What about other grain free flours? As we discussed, almond flour and other nut/seed flours contain non-heat stable fats and enzyme inhibitors. Tapioca and arrowroot flours, made from tubers, are the second best option to coconut flour because they lack phytic acid and enzyme inhibitors. They do contain high amounts of starches, however, and these starches can perpetuate damage to the vili of the small intestine. As a result, gut-healing protocols like the Specific Carb Diet and the GAPS Diet eliminate these flours until the vili has significantly healed.
In summary, coconut flour contains no problematic starches, enzyme inhibitors, phytic acid and/or non-heat stable fats. It easily gets my vote for the healthiest flour around!
Is Coconut Flour for You?
There is no “one size fits all” when it comes to food, however. While coconut flour is generally well-tolerated, consider the following points.
Baking with 100% coconut flour almost always requires eggs. Eggs provide structure and binding for coconut flour baked goods. I’ve been asked about using chia and flax eggs as a replacement in many of my coconut flour recipes. These egg replacements simply do not works with 100% coconut flour baked products.
Also, recipes which combine coconut flour with other starches, such as plantains or cassava flour, can sometimes be make grain free. See these Egg Free Paleo Waffles or my Egg Free Plantain Bread, for example.
It is high in fiber: Coconut flour contains a whopping 6 grams of fiber in two tablespoons. Contrary to information publicized by the media, high fiber foods do not produce regularity, a healthy digestive system, or promote satiety (learn why).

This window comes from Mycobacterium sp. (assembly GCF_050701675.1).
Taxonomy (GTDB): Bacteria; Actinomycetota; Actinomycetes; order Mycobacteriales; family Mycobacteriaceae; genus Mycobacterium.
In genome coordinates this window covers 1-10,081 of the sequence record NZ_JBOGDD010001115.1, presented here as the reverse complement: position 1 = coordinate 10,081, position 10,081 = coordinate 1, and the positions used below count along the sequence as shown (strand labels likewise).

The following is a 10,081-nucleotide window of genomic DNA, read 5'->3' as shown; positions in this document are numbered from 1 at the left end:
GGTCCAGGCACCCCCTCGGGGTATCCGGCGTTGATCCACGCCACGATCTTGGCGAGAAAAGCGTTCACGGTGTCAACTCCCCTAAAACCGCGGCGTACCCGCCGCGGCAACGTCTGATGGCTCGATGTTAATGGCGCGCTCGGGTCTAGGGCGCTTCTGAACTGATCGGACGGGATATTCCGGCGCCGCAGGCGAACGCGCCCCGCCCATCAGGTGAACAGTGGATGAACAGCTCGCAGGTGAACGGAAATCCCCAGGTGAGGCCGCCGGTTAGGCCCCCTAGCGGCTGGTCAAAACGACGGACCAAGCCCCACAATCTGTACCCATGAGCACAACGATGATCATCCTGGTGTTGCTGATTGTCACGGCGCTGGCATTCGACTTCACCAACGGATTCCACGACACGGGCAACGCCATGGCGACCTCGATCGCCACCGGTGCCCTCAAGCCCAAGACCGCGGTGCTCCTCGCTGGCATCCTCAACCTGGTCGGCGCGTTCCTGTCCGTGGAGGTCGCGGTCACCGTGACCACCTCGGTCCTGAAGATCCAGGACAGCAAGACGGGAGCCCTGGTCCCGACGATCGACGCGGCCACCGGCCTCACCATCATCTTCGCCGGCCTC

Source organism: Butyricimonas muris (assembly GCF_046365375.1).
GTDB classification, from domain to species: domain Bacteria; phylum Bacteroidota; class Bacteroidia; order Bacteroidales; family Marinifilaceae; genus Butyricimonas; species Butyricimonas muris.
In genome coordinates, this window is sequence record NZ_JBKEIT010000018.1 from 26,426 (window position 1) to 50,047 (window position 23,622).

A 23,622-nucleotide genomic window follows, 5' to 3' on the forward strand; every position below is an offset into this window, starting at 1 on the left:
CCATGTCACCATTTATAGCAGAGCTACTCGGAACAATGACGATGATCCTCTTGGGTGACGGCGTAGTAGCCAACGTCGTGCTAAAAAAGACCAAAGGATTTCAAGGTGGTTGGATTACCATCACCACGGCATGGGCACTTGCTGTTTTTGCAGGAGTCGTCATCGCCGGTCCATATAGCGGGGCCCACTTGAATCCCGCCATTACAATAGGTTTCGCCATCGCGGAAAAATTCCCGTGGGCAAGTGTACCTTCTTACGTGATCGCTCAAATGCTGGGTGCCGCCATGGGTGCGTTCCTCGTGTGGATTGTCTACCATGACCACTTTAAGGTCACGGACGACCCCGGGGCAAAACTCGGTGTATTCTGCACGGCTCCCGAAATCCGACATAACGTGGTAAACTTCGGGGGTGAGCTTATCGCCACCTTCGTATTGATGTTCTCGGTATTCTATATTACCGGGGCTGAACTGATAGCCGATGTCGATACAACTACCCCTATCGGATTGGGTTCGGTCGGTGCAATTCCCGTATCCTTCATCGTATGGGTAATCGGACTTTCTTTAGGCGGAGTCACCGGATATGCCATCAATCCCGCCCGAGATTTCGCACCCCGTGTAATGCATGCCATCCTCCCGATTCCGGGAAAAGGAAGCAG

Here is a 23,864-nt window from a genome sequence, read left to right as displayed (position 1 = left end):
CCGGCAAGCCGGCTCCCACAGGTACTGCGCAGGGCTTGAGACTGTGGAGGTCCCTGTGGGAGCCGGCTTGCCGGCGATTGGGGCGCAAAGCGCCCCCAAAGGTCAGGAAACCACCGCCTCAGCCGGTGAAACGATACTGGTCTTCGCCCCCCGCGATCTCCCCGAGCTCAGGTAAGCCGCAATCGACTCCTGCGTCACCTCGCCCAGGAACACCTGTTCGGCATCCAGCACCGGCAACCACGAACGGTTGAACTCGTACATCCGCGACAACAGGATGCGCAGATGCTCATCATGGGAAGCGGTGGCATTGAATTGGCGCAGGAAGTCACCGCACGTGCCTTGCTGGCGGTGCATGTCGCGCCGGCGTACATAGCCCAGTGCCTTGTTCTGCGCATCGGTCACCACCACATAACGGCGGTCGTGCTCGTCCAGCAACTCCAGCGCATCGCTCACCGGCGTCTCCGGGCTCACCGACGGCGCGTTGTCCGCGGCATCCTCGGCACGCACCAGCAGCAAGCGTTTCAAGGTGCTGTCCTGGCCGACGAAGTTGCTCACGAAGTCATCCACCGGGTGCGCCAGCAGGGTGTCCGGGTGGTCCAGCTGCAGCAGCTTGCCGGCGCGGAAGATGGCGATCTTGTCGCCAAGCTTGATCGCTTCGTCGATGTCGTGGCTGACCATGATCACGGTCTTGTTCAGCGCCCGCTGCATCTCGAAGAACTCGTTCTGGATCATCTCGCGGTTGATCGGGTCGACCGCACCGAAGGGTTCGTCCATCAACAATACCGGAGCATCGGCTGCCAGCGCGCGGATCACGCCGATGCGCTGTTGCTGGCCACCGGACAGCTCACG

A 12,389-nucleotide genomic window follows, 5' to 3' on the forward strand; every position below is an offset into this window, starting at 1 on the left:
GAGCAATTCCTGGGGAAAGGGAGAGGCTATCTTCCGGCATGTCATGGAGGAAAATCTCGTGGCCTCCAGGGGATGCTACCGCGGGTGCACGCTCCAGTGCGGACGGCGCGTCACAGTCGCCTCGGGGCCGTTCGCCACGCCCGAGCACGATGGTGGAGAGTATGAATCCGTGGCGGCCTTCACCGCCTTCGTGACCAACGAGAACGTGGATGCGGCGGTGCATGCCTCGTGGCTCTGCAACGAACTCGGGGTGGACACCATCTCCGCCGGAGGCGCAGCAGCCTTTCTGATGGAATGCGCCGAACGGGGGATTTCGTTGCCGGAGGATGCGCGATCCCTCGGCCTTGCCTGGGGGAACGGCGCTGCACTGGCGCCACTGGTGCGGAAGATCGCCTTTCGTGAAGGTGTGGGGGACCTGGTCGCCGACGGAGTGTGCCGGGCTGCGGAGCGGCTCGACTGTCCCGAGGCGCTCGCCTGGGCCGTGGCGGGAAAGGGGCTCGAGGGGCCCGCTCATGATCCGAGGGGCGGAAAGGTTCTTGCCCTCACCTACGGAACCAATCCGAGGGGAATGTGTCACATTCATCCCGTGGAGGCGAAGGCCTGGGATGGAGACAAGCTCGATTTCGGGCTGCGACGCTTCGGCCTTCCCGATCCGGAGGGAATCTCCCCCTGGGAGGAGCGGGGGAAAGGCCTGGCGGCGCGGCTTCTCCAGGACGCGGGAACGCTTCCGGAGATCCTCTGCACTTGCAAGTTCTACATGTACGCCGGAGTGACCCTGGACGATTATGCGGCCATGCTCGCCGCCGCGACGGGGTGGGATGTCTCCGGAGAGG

The fiber content in coconut flour may aggravate an inflamed digestive tract (such as a colitis flare-up). I enjoy only 2-4 tablespoons of coconut flour on a given day, due to the fiber content. Additionally, fiber may aggravate an inflamed digestive tract and should be avoided by those experiencing a colitis or Crohn’s flare-up, for example.
How to store coconut flour
Coconut flour lasts for many months in an airtight container. The fats in coconut flour are saturated fatty acids, which are more resilient to heat and light. This is in contrast to other nut/seed flours, which should be stored carefully to prevent rancidity of the delicate polyunsaturated fats. To make coconut flour last even longer, however, you can keep it in your fridge or freezer. Just bring it to room temperature before using for baking.
Coconut Flour 101 Recipes
Most of my coconut flour recipes are extremely easy, one-bowl recipes. Here are five simple coconut flour recipes to get you started:
- Simple Coconut Flour Muffins
- Coconut Flour Butternut Flatbread
- Ultimate Coconut Flour Pancakes
- Coconut Flour Pumpkin Muffins
- Coconut Flour Brownies
Where can I find (free!) coconut flour?
Thrive Market is my favorite online health food store, and I’ve taken advantage of the steep discounts and the occasional free products they offer members. I can pass on one of those freebies to you today (this is not a sponsored post): Thrive is offering a FREE 1 lb. bag of organic coconut flour, with orders over $50 here.
Like Costco, Thrive offers wholesale prices to their members, and this gift is available to both new and returning members. Membership starts with a month-long free trial. The membership fee is worth every penny – I saved so much on my first Thrive order that it canceled out the cost of my yearly membership.
Ready to start baking with coconut flour, and 25-50% on healthy living essentials? Click here to get your free coconut flour at Thrive.